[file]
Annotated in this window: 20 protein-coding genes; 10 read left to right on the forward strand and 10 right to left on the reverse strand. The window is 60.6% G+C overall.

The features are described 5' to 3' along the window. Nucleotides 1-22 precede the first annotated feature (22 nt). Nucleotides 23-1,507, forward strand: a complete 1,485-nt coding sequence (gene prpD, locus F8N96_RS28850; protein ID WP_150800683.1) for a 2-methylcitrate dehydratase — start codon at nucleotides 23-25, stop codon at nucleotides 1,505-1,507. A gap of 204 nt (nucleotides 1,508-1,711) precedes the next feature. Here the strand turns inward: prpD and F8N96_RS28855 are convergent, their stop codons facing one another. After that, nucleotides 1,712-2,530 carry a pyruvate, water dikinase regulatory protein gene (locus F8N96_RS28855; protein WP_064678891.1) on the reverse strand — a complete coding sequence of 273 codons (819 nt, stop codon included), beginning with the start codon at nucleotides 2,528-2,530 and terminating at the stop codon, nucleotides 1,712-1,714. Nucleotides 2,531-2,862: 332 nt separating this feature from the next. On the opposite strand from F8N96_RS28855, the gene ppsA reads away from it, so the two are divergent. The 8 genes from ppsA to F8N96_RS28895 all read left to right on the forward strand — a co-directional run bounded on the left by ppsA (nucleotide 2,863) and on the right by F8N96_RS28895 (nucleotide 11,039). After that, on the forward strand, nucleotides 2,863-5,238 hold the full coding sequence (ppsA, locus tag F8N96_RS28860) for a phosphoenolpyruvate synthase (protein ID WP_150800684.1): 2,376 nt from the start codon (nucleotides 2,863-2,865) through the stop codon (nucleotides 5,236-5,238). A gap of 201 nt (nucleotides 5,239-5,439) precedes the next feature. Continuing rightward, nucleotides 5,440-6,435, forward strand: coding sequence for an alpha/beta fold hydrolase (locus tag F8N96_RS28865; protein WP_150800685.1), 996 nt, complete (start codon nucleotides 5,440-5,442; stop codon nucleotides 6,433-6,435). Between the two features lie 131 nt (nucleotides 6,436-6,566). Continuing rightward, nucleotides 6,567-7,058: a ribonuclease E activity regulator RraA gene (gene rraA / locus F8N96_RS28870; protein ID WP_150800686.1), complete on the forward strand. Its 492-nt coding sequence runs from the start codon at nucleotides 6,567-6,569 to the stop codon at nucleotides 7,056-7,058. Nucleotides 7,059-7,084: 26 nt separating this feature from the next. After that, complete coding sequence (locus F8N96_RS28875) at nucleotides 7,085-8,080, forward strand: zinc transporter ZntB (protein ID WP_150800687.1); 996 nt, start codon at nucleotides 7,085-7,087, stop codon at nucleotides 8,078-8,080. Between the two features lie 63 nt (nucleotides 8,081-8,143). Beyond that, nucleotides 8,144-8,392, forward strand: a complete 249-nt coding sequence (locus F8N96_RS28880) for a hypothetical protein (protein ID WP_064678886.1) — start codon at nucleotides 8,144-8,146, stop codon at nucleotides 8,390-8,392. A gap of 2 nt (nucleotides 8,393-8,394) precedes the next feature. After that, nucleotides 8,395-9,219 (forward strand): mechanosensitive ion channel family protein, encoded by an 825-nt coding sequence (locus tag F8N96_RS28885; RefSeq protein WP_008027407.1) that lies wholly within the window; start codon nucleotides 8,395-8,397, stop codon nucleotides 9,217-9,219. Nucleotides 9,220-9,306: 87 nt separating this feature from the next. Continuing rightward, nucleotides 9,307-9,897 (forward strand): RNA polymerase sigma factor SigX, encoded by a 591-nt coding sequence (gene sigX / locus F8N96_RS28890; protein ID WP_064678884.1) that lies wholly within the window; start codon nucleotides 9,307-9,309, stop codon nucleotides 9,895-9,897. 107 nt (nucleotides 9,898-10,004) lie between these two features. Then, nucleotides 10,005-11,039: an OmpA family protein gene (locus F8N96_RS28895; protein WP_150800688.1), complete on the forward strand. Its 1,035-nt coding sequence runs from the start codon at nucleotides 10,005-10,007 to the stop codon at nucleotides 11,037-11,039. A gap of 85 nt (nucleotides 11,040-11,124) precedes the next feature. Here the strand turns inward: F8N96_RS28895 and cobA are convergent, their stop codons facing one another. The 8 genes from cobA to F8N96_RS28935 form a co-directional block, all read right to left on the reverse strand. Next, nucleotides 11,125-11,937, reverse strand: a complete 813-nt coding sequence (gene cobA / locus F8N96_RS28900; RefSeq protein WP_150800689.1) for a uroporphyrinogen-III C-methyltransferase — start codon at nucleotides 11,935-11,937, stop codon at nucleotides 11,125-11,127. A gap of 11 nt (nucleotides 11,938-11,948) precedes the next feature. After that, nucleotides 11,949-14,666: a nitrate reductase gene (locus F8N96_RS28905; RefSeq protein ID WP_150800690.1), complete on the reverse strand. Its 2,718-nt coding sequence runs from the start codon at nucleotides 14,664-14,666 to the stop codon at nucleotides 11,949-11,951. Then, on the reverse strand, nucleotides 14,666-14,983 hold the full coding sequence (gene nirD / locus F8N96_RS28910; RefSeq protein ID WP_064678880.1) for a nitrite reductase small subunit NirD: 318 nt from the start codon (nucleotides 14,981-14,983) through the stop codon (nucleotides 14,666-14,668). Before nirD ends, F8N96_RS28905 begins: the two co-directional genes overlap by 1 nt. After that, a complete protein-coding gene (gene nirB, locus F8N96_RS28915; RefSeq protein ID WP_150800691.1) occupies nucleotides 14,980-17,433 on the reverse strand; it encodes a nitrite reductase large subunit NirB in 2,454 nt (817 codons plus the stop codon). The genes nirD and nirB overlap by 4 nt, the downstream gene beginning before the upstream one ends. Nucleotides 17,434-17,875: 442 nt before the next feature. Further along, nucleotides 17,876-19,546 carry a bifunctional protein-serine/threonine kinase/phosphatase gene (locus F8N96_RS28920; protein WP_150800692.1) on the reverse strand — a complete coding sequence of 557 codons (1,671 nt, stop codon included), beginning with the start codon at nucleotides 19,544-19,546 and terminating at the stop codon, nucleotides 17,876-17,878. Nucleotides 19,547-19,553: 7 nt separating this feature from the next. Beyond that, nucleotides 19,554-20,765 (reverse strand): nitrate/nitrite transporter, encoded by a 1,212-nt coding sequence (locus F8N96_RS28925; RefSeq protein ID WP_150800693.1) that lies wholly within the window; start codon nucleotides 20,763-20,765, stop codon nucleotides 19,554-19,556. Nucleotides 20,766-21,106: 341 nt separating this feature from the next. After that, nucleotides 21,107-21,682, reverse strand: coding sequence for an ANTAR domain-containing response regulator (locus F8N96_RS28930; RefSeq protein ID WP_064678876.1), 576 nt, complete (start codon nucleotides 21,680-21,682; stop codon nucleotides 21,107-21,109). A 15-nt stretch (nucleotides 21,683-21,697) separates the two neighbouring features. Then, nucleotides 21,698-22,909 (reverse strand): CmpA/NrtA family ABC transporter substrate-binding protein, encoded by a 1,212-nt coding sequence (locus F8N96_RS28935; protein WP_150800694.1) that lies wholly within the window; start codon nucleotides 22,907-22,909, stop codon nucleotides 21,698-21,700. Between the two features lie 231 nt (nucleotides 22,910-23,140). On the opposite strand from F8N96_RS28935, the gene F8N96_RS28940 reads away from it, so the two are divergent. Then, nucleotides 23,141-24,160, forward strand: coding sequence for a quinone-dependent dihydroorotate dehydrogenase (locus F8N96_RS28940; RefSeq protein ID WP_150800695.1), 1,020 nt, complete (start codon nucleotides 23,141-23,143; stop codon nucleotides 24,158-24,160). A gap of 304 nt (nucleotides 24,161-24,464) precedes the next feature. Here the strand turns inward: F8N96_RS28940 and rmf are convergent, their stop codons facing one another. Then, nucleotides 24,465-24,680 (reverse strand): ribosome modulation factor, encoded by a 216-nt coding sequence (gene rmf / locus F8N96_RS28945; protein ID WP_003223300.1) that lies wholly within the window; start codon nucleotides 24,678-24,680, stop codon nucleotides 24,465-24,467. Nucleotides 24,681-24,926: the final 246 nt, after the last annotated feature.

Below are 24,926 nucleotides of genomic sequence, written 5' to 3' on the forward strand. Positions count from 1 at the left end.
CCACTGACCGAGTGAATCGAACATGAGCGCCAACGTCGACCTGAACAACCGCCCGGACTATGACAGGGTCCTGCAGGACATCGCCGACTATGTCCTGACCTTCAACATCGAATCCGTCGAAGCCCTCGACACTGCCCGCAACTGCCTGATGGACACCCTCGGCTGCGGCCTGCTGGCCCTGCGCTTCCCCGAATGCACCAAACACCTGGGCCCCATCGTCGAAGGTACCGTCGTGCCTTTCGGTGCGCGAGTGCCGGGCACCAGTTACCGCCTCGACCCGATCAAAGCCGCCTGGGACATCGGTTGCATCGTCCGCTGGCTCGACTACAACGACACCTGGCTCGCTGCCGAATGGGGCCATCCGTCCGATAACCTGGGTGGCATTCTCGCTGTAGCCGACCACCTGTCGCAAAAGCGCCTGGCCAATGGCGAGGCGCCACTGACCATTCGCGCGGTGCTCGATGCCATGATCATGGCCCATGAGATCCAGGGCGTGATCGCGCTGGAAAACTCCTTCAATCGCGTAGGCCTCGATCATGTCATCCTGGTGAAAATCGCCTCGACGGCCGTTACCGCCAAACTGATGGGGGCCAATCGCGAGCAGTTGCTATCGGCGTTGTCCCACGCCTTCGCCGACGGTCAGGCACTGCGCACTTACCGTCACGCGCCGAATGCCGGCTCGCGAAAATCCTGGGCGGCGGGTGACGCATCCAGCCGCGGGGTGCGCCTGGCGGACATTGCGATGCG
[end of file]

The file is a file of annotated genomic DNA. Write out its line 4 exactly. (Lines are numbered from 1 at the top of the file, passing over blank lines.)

CCACTGACCGAGTGAATCGAACATGAGCGCCAACGTCGACCTGAACAACCGCCCGGACTATGACAGGGTCCTGCAGGACATCGCCGACTATGTCCTGACCTTCAACATCGAATCCGTCGAAGCCCTCGACACTGCCCGCAACTGCCTGATGGACACCCTCGGCTGCGGCCTGCTGGCCCTGCGCTTCCCCGAATGCACCAAACACCTGGGCCCCATCGTCGAAGGTACCGTCGTGCCTTTCGGTGCGCGAGTGCCGGGCACCAGTTACCGCCTCGACCCGATCAAAGCCGCCTGGGACATCGGTTGCATCGTCCGCTGGCTCGACTACAACGACACCTGGCTCGCTGCCGAATGGGGCCATCCGTCCGATAACCTGGGTGGCATTCTCGCTGTAGCCGACCACCTGTCGCAAAAGCGCCTGGCCAATGGCGAGGCGCCACTGACCATTCGCGCGGTGCTCGATGCCATGATCATGGCCCATGAGATCCAGGGCGTGATCGCGCTGGAAAACTCCTTCAATCGCGTAGGCCTCGATCATGTCATCCTGGTGAAAATCGCCTCGACGGCCGTTACCGCCAAACTGATGGGGGCCAATCGCGAGCAGTTGCTATCGGCGTTGTCCCACGCCTTCGCCGACGGTCAGGCACTGCGCACTTACCGTCACGCGCCGAATGCCGGCTCGCGAAAATCCTGGGCGGCGGGTGACGCATCCAGCCGCGGGGTGCGCCTGGCGGACATTGCGATGCG